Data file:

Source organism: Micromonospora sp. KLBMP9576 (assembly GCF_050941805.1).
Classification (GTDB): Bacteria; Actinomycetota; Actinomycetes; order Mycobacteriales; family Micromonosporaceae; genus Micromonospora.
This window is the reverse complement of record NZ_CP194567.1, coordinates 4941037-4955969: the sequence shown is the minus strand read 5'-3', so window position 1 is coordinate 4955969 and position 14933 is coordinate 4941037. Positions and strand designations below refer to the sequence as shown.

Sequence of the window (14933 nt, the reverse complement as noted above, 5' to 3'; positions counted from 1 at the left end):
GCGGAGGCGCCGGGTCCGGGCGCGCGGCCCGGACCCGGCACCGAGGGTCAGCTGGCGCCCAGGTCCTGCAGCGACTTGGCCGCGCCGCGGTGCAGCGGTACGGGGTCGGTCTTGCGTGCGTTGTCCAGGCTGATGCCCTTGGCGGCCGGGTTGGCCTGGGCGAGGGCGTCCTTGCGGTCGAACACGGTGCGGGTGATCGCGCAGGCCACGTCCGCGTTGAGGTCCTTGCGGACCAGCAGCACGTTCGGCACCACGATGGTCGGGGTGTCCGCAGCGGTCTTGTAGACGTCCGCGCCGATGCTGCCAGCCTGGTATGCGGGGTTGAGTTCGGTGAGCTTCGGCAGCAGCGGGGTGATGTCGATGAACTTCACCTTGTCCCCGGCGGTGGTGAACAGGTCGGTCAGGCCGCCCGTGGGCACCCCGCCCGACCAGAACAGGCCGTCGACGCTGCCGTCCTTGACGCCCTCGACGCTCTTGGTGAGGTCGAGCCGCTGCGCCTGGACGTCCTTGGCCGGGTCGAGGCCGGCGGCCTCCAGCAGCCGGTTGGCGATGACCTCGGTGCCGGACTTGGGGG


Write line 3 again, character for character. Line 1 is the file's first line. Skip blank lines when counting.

This window is the reverse complement of record NZ_CP194567.1, coordinates 4941037-4955969: the sequence shown is the minus strand read 5'-3', so window position 1 is coordinate 4955969 and position 14933 is coordinate 4941037. Positions and strand designations below refer to the sequence as shown.